Parents of a child with special needs encounter many challenges. From ensuring their child is adequately cared for, to maintaining adequate financial support – parental duties are never-ending. In the event of a parent’s untimely death, it becomes crucial that a special needs trust be properly put in place so as to not affect the financial needs of the child.

Estate planning is a critical step for every family to enable the future of their children. For parents of children with special needs, however, this process can be a daunting task. Not only does it ensure that their children will continue to receive public benefits, it also helps avoid future hardships their children might face.

If you are a parent of a child with special needs, it’s essential to start planning for your future and the future of your child. Contact Masson & Fatini today to discuss your special needs estate planning. Our team of Orange County estate planning lawyers are dedicated to assisting our clients in all of their estate planning needs.

 

What is a Special Needs Trust?

A special needs trust ensures the preservation of public benefits for your child with special needs while also improving their quality of life. This type of trust also assists the child in lifetime money management, protecting their eligibility for public benefits, and practically ensures that funds are readily available to them should their benefits run out or become restricted. Special needs trusts also allow children to receive inheritances, gifts, lawsuit settlements, or other funds while not compromising their eligibility for government programs.

 

The Three Main Types of Special Needs Trusts

First-Party Trust

A first-party trust is created to protect the assets in the trust – ensuring that they are used for their benefit – and that any remaining assets are used to reimburse the cost of medical care provided for by the government. First-party trusts are useful in the event that the child receives Medicaid, SSI, or other needs-based benefits and comes into a large inheritance of money. Because this type of trust allows the child to retain their benefits, it also ensures that they are still able to use their own funds when necessary.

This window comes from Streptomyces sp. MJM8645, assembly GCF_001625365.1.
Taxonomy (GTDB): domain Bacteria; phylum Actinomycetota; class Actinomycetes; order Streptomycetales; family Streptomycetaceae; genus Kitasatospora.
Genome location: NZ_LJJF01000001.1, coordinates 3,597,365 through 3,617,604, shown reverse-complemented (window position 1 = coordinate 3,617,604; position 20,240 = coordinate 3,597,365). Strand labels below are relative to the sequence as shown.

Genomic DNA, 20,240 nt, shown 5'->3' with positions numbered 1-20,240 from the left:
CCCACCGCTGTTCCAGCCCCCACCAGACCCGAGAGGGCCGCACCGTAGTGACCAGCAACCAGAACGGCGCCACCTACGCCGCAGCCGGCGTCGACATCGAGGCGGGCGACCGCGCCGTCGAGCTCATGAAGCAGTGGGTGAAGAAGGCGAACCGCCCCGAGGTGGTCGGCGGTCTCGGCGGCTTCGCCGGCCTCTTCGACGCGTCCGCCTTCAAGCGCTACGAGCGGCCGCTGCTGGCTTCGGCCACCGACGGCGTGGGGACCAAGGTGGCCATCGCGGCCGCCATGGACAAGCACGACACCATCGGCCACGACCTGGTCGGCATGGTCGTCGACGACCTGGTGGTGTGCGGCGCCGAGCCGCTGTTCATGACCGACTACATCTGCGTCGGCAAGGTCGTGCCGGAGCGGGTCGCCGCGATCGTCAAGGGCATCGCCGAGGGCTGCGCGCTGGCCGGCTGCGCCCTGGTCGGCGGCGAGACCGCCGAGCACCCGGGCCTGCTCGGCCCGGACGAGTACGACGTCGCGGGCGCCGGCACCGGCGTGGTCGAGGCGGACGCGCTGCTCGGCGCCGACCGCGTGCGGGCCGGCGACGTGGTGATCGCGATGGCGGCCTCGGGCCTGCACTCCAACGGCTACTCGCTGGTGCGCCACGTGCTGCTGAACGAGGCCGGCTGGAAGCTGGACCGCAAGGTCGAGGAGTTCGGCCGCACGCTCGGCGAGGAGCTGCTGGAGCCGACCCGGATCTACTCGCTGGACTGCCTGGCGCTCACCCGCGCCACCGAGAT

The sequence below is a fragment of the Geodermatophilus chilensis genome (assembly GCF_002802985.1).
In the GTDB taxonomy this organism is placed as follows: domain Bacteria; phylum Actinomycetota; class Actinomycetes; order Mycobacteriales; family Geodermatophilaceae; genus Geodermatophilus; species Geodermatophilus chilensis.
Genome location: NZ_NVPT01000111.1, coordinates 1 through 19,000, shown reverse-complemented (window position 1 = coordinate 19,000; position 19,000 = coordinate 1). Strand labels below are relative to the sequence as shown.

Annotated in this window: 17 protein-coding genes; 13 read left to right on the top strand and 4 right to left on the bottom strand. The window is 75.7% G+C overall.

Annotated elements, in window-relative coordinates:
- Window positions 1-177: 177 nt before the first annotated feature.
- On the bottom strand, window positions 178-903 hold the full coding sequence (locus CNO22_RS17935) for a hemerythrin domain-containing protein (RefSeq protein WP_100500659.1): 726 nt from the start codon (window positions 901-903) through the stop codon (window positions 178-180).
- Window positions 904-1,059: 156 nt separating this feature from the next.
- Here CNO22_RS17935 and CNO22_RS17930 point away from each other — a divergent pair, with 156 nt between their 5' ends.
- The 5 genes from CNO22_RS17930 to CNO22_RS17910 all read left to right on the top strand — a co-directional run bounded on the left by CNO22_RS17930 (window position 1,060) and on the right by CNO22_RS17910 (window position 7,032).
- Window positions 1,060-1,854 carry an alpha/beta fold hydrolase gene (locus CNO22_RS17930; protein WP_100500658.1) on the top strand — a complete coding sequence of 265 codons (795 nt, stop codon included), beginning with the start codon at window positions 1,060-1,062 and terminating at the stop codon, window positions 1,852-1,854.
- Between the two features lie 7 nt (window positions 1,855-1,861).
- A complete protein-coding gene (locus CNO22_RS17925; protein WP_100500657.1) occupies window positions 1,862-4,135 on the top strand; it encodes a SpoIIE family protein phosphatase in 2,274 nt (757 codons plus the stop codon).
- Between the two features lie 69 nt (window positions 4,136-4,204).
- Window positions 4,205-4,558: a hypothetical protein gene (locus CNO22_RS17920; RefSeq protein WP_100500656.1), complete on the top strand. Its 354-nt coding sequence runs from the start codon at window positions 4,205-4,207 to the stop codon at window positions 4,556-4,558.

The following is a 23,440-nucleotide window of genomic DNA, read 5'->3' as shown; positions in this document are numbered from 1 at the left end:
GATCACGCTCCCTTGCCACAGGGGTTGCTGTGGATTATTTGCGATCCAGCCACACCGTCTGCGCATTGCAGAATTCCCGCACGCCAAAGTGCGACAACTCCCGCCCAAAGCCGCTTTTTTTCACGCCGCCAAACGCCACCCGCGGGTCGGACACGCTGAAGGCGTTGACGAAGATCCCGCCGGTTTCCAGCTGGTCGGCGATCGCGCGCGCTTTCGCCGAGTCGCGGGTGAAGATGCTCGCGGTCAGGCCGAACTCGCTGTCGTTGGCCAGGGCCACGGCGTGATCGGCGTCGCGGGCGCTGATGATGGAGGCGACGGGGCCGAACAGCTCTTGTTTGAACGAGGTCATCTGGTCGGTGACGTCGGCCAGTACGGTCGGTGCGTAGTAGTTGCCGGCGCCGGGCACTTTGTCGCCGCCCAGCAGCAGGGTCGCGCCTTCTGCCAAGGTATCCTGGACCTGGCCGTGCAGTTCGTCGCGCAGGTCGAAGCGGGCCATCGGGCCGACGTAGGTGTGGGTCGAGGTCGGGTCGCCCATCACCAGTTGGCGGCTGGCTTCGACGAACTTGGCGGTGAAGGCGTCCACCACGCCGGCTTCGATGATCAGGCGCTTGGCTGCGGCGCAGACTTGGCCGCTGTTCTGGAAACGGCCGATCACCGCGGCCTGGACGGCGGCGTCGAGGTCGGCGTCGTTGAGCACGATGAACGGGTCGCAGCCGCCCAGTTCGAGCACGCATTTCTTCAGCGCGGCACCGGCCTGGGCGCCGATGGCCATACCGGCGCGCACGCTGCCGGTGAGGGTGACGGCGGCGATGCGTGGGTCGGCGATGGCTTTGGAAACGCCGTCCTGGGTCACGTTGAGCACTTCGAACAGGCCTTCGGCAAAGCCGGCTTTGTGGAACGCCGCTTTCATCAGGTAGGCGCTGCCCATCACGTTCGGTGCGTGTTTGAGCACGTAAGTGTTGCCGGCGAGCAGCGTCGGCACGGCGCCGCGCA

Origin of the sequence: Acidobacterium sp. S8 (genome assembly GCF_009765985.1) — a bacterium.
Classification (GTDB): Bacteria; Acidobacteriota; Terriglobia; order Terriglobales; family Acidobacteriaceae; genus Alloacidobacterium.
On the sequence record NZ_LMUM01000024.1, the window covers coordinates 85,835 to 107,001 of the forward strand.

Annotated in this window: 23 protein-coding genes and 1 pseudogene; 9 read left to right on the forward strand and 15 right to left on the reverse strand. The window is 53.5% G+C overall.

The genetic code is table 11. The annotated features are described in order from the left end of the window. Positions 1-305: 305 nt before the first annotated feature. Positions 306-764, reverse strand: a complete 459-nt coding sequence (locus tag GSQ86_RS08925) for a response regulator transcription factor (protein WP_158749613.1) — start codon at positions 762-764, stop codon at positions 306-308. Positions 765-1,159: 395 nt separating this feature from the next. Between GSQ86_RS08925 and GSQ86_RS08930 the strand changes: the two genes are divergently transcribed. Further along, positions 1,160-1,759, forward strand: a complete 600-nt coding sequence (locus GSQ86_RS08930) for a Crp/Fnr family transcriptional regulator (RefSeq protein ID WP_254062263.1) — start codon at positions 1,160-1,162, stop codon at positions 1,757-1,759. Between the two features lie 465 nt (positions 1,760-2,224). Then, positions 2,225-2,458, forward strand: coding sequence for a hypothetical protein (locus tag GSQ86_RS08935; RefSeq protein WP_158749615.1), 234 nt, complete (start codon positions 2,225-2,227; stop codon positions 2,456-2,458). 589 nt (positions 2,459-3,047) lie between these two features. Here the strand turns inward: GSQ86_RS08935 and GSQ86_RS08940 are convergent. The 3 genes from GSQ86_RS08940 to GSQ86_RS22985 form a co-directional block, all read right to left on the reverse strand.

Third-Party Trust

A third-party special needs trust is often used by parents or other family members to assist in asset management, including housing, stocks, and other investments. Much like a first-party trust, a third-party trust also ensures that any assets held in the trust do not affect a child’s ability to receive benefits and makes sure that the funds can be used for any supplemental needs beyond what is covered by benefits provided by the government. In the event that the child with special needs dies, remaining funds can be passed to other members of the family without being required to reimburse the government.

 

Pooled Trust

A pooled trust allows a child with special needs to pool their resources with those of other trust beneficiaries for investment. A pooled trust also ensures that separate accounts are maintained for the needs of each and every recipient. In the event of the death of the beneficiary, remaining funds are paid back to the government for care, with a portion of the funds going towards a nonprofit organization that is responsible for managing the trust.